'- here on More Music Breakfast, Classic FM.' Perfect.

The memory of her previous commute haunted weekday mornings. Although rather demining, bring the lodger in the centre of London with a more successful younger sibling had certainly had its perks. Deciding to live alone had demanded moving further out, something she did not regret so much as she willed her Archive Assistant’s salary to double. The dread of the coming journey festered as she poured semi-skimmed milk over bran flakes, glided a hot iron over her blue and white striped blouse and shouldered her new winter coat. She relived the thrill of spotting it in an RSPCA shop window three days before. The scarlet garment had been draped over a cheap mannequin towering over her as she pressed her fingers to the glass, like a child gazing longingly at icecream.

Switching off the radio, she turned to the mirror by the front door. Admiring her bargain, she peered over her left shoulder as though her reflection was a photographer for a fashion spread, smiling wryly to herself. It had so far successfully sheltered her from Tuesday's ferocious winds, and Monday's sub-zero evening.

Although the flat was not heated, stepping out into the naked winter caused immediate recoil, the biting breeze washed over her wet lips like a thousand tiny needles. Onward march. This time of year the morning shadows stretched out endlessly, cutting sharp lines against the pale, heatless sunshine. The cold seeped passed her coat and into her viscera as she took it into her lungs, the air rushed towards her face with unfaltering urgency, forcing her to squint against it.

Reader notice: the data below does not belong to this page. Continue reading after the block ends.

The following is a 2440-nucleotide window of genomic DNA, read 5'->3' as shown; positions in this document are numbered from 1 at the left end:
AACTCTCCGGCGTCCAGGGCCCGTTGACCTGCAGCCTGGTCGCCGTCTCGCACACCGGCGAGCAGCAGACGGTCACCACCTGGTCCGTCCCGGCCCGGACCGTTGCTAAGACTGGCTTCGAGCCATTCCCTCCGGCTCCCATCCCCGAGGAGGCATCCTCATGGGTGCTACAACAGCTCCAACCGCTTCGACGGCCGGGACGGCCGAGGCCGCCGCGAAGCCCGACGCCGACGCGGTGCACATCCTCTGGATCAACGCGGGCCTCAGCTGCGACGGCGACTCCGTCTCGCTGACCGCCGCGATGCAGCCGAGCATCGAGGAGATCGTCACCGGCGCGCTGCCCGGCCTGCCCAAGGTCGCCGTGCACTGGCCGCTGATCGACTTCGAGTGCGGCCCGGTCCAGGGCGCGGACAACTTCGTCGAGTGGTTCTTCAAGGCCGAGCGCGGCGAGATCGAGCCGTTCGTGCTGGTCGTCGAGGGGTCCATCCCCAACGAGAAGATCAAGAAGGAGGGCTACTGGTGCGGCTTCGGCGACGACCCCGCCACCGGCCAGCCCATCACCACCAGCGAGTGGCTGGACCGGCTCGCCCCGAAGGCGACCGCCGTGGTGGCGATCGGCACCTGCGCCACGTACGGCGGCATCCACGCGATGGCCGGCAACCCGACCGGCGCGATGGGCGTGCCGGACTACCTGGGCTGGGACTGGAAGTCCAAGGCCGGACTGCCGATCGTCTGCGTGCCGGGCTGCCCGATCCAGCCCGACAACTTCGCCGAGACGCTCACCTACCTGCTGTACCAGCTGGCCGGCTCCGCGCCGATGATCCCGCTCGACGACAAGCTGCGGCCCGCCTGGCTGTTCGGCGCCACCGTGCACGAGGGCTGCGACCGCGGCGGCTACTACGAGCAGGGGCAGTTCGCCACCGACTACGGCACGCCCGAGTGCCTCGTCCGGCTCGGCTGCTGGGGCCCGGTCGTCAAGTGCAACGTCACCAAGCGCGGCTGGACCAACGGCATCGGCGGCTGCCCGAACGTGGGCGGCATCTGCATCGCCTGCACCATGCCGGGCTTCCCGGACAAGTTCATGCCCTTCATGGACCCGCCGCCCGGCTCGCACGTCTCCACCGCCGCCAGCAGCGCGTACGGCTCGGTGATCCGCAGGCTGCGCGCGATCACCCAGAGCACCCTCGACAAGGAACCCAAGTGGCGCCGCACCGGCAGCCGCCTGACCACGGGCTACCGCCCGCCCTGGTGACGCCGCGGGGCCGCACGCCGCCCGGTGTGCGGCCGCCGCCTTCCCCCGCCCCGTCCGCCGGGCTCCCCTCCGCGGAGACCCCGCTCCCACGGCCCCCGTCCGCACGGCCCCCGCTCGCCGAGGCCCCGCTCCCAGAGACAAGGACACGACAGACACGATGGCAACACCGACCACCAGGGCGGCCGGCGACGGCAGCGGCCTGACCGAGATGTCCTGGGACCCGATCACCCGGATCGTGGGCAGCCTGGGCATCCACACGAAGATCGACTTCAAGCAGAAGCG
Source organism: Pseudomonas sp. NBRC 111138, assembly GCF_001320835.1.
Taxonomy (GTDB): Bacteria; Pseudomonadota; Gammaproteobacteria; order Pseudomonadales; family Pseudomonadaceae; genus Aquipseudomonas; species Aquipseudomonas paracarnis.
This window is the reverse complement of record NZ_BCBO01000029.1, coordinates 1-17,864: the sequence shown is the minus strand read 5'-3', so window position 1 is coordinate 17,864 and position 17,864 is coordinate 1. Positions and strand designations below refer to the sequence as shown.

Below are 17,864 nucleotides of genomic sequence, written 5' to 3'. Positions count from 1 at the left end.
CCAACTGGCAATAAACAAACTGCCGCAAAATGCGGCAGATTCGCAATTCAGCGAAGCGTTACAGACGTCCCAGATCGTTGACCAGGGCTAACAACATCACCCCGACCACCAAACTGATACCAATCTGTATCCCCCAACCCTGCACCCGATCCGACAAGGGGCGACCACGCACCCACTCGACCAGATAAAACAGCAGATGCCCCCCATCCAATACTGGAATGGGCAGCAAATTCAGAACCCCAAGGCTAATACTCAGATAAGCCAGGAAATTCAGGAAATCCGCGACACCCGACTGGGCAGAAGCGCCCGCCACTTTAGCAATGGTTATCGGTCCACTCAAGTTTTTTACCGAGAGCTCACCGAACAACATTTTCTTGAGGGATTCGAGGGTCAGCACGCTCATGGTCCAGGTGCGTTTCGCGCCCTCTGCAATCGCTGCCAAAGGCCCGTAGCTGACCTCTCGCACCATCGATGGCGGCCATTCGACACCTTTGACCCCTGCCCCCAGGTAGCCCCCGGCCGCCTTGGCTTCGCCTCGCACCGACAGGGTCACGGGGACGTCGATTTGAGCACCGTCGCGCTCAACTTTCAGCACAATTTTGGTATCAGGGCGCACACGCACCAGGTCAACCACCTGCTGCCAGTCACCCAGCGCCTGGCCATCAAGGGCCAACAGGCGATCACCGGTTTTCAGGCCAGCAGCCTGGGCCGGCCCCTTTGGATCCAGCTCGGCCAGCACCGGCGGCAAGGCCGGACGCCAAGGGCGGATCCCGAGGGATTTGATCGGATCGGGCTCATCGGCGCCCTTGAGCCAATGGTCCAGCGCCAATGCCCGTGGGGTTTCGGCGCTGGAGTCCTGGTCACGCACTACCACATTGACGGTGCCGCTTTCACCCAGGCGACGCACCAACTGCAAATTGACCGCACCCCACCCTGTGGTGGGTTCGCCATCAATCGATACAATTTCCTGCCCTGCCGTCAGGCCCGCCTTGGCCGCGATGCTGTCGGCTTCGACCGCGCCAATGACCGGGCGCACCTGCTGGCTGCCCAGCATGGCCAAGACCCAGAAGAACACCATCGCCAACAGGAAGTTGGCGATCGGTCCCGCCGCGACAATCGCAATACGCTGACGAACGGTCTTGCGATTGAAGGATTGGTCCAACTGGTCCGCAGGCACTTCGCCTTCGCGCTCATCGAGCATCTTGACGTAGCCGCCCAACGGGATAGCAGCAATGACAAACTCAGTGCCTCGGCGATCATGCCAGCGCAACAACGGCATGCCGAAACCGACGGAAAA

Her hands pressed tightly against the inner seam of the coat's pockets, one a tight fist and the other grasping her mobile phone. As she walked passed the corner shops and bakeries in their first hours of business, the time it had been stolen came to mind. It was summer then, at a crowded bus stop on Oxford Street. She had felt it slide away from her body, and in an unexpected surge of adrenaline she had spun around to grab a wrist that had already snached away into the crowd. She shuddered at the deflating memory, feeling again the painful realisation that her pictures would be impossible to recover. The insurance her father had insisted on buying covered the theft, but those frozen memories would never be replaced. Now, she hung tightly onto it in the safe sheath of her pocket, the dangers of living in a capital city learned and bypassed from experience.